Intracranial artery dissection is an important cause of ischemic stroke in young adults (i.e., age 20-50 years) [12]. Ischemic symptoms are present in 52% of patients with intracranial artery dissection, followed by subarachnoid hemorrhage in 28% of patients [49]. Intracranial artery dissection is estimated to be responsible for approximately 3%-5% of subarachnoid hemorrhage cases [12]. Intracranial artery dissection tends to be more common in Asian populations [50]. In European populations, intracranial artery dissection is believed to comprise <10% of all spontaneous cervicocephalic artery dissections in adults [51], but this percentage is >90% in Asian populations [49]. This difference may also be associated with the higher incidence of intracranial atherosclerosis that is observed in Asian populations.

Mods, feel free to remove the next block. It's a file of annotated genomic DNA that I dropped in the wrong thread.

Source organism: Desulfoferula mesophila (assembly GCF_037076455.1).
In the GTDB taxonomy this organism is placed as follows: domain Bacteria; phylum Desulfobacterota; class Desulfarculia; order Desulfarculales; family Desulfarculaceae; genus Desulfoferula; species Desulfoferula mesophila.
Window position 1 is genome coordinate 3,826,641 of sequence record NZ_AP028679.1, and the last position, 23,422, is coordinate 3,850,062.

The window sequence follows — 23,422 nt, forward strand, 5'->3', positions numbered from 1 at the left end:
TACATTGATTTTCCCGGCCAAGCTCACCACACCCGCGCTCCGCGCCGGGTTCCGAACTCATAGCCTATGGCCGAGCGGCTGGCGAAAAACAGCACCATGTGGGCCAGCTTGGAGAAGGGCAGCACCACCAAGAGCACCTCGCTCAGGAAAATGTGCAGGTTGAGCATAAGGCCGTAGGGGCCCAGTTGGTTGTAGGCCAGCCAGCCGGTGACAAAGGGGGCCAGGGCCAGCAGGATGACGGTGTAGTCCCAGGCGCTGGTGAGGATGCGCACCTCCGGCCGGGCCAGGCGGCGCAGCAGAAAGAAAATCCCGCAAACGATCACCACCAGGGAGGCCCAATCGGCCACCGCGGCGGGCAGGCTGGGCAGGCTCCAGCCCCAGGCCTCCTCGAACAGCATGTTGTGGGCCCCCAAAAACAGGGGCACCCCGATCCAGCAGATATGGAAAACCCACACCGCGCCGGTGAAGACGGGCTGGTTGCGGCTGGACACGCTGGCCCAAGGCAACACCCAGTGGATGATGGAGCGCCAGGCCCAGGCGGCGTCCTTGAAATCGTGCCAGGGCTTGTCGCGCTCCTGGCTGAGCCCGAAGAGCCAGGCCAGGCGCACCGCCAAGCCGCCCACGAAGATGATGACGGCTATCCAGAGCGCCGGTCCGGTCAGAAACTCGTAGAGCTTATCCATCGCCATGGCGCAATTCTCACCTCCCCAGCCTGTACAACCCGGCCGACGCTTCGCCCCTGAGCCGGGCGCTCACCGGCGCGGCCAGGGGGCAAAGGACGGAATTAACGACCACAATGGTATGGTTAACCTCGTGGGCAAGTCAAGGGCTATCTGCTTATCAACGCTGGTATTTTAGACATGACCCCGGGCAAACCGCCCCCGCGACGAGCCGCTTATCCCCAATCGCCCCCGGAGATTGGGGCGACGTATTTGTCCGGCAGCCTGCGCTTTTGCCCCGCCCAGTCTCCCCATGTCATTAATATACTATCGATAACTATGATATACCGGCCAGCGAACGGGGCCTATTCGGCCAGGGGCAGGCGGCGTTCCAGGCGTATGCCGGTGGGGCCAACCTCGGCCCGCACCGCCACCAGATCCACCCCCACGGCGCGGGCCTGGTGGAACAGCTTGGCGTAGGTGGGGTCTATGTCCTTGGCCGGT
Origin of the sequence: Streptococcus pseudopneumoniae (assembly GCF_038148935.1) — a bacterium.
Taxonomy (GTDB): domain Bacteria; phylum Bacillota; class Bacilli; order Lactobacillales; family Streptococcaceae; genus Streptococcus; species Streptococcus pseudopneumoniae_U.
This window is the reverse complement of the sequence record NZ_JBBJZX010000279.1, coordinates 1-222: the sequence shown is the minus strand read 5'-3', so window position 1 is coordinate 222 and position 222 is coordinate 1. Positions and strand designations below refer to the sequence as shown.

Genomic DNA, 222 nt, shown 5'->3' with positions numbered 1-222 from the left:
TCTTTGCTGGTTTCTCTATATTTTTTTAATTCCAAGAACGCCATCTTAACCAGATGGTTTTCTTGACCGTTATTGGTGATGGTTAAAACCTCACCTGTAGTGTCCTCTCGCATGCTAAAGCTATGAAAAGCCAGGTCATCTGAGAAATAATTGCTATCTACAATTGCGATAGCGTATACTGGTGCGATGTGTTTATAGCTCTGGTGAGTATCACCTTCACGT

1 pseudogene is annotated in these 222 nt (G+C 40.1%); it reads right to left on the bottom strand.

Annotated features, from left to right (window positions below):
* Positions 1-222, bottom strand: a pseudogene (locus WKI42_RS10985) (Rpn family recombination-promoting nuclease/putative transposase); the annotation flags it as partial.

The conventional radiological findings of arterial dissection include intimal flap, double lumen, intramural hematoma, aneurysmal dilatation, tapered stenosis, and occlusion. The diagnostic criteria for intracranial artery dissection have been well organized by SASSY Japan (Strategies Against Stroke Study for Young Adults in Japan), which defines definite dissection and suspected dissection on luminal angiography. Definite cases include intimal flap and double lumen, and a clear geometric change on follow-up. Suspected cases include the string-of-pearls sign and tapered occlusion on luminal angiography, and intramural hematoma on conventional T1-weighted imaging [52]. However, these criteria may not apply to HR-MR12 because those were established mainly by using luminal angiography, including digital subtraction angiography [49]. The HR-MR findings of intracranial artery dissection are predominantly observed in the vertebral artery with the highest incidence (68.7%) [49]. Wang et al. reported intramural hematoma in 61% of patients, double lumen in 50% of patients, and intimal flap in 42% of patients (in total, 76 patients with intracranial vertebral artery dissection were assessed [32]); however, intimal flap was the most common finding (91.4%) according to Han et al. [53]. Recent reports indicate that intimal flap and double lumen are the most common findings seen on HR-MR in patients with middle cerebral artery dissection [54,55]. Vessel wall enhancement is sometimes associated with intracranial artery dissection. Although vessel wall enhancement is not completely understood, it has been considered to result from inflammation [56], slow blood flow in the false lumen, or enhancement of the vasa vasorum [57]. A positron emission tomography (PET) study reported that vessel wall enhancement may indicate generalized transient inflammatory arteriopathy; in this study, the enhancement was resolved with vessel wall alteration in a matter of weeks [56]. In intracranial artery dissection, vessel wall enhancement may not be an uncommon finding [57]. Intramural hematoma is one of the most common findings on HR-MRI. If HR-MRI indicates intramural hematoma without intimal flap or double lumen, intracranial artery dissection should first be included as part of the differential diagnosis. However, the interpreter may have to consider the possibility of intraplaque hemorrhage in equivocal cases that also demonstrate the clinical features of atherosclerosis. In particular, the middle cerebral artery is one of the most common sites of intracranial atherosclerosis and may clinically present more often in equivocal cases. In addition, several pathological studies reported intramural hematoma with no connection between true and false lumen in intracranial vertebral-artery dissection, and which may have resulted from the rupture of the vasa vasorum or new vessels [58]. Therefore, the differentiation between intramural hematoma and intraplaque hemorrhage may sometimes be challenging and may depend on clinical information such as patient age, atherosclerotic risk factors, symptoms, and radiologic findings such as a clear geometric change seen on follow-up. Intramural hematoma can demonstrate various signal intensities, such as intraplaque hemorrhage. Although a bright high-signal intensity (73.9%) on T1-weighted imaging is the most common finding associated with intramural hematoma, isointensity (8.7%) and hypointensity (13%) can also be observed. On T2-weighted imaging, intramural hematoma can demonstrate hyperintensity (58.7%), isointensity (13%), or hypointensity (28.3%) [32] (Figure 3). Susceptibility-weighted imaging provides higher sensitivity for the detection of hemorrhage, a higher resolution than conventional T2-weighted gradient-echo imaging, and differentiation of hemorrhage from calcification with phase maps [33]. Recent studies suggested the usefulness of susceptibility-weighted imaging for the detection of intramural hematoma and the diagnosis of intracranial artery dissection [54,59].